Campus teach-in scheduled October 10
For the past few years, in the fall, the Wheaton community has gathered to work through important, sometimes difficult, topics together, in a series of teach-ins designed to keep people talking.
On October 10, the Marshall Center for Intercultural Learning will lead the latest event, a teach-in centered on the theme of “Engaging with the ‘Other.’” The event will begin at 2 p.m. in Cole Memorial Chapel, with a short opening talk by Loren Intolubbe-Chmil, an educator and activist who co-founded CoreCollaborative International, a consulting firm focused on catalyzing transformative practice and cultivating intercultural consciousness. Afterward, participants will split into groups to engage in discussions, led by a trained staff or faculty facilitator.
“We put ‘other’ in quotation marks because it’s a sort of fill-in-the-blank,” Marshall Center Dean Raquel Ramos said. “We’re asking you to think about who that ‘other’ is for you, about times when you’ve excluded people or othered them, or when people have othered or excluded you, and to explore that dynamic.”
Over the years, Wheaton has held teach-ins for a variety of purposes—as a response to an incident, such as after the violence in Charlottesville, Va., in 2017, and as the start of a conversation, such as last October’s Three Freedoms teach-in, which supported Wheaton’s membership in the Scholars At Risk network.
This year’s event will be based on a model presented at the Institute on Truth, Racial Healing and Transformation, hosted this past June at Villanova University by the Association of American Colleges and Universities, and attended by a group from Wheaton, including Ramos; professors Kate Mason, Srijana Srestha and M. Gabriela Torres; and Cassie Peltola, assistant director in the Center for Social Justice and Community Impact.
“The training helped us take stock of all the diversity, inclusion and equity work happening on the Wheaton campus. We returned with a potential roadmap for integrating conversations occurring in silo-ed spaces,” said Shrestha, assistant professor of psychology. “The training helped me add to my toolkit of strategies I can use in class to bring the personal stories of the students to the fore, such that they are able to see themselves in the texts they read.”
Faculty have been encouraged to incorporate the October 10 teach-in into their fall syllabi. Torres, who attended the summer institute, is having her “Medical Anthropology” students participate.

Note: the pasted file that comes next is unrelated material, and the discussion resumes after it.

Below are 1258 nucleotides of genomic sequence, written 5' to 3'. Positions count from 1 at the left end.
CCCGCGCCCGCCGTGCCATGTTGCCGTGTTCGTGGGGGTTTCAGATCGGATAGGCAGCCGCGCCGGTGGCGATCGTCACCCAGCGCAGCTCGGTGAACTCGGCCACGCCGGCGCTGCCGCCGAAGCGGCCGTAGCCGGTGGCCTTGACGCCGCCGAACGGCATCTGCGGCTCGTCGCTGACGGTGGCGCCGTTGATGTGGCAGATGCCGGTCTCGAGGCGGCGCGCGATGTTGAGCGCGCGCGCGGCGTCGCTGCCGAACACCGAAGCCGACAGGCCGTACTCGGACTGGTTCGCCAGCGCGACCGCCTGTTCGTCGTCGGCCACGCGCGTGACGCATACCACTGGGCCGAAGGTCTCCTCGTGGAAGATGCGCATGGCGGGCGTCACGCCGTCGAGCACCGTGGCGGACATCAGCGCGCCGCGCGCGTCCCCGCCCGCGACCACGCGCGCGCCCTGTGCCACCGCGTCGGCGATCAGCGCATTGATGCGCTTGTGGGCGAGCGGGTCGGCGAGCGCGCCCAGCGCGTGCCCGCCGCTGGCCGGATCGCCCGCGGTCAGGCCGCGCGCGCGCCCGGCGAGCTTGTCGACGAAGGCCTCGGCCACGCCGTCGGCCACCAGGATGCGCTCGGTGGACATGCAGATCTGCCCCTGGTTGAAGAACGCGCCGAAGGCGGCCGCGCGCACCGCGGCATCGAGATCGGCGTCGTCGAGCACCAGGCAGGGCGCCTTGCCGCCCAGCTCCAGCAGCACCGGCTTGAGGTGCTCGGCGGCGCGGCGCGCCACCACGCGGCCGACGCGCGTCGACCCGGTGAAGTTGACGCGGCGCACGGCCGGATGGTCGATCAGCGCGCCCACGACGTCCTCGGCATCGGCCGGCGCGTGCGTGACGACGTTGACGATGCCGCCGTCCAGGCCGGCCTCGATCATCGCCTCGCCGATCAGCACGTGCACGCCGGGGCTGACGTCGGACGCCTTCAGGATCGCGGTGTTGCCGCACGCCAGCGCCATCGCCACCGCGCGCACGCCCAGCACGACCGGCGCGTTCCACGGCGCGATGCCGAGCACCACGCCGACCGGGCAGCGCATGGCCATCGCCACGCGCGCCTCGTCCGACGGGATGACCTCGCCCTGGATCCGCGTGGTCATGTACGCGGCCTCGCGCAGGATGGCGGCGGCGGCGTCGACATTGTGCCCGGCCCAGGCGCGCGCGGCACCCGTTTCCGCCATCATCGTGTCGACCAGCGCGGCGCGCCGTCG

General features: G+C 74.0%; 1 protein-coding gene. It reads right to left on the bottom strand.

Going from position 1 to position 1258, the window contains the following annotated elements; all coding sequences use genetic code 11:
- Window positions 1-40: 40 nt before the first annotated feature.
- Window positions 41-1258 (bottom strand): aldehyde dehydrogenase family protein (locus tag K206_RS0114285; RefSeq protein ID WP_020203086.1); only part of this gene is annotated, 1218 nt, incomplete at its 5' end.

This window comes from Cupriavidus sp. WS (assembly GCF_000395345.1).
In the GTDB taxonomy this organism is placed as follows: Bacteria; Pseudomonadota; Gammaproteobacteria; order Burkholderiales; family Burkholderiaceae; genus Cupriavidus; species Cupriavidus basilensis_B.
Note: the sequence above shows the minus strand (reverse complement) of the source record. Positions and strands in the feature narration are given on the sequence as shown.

“[In this course] we work to understand the strangeness in how medicine views human bodies and to develop a nuanced understanding of the assumptions that we make when we engage with seeking health care,” she said. “These are difficult conversations and must be practiced regularly.”
Torres, professor of anthropology, said she hopes the teach-in gives all students the tools to talk through difficult subjects.
“For any kind of work our students might do in the future, and for our work on campus, learning to work with others whose perspective, values and life trajectory differ from our own is essential. This is anthropology’s bread and butter, so participation in this teach-in very much resembles the efforts we make in our own courses to understand the perspective of those who we believe differ from ourselves,” she said.
Peltola, who serves as assistant director for community service and civic engagement, said she hopes students take advantage of this opportunity to practice and build important skills, such as empathy.
“I hope that we can extend these kinds of conversations practically and intentionally to communities and contexts beyond Wheaton, as a way to move the dial forward on advancing our collective social consciousness and strive toward building a better, more empathetic and unified world,” she said.
The teach-in is one of many ongoing conversations happening at Wheaton. For the past seven years or so, the Marshall Center has trained students to lead weekly intergroup dialogues. This fall, the groups are focusing on individual lived experiences and challenging students to consider their differences, as well as similarities, in order to better understand one another, themselves and the world, Ramos said.
Shrestha has asked Ramos and Marshall Center Program Coordinator Kayla Berrios to lead similar dialogues, over three weeks, as part of her fall “Multicultural Psychology” course.
“One of the main objectives of my class on multicultural psychology is to offer students tools and opportunities to understand how our individual selves are constructed and to dialogue across differences. To this end, the partnership with Raquel and Kayla has been invaluable, since the intergroup dialogue is structured to allow every student to uncover and share their multiple identities in a brave and interactive space,” Shrestha said.
“Additionally, as we move toward our Compass Curriculum, we need to exploit every opportunity for collaboration between curricular and co-curricular educational activities for the benefit of our students,” she said.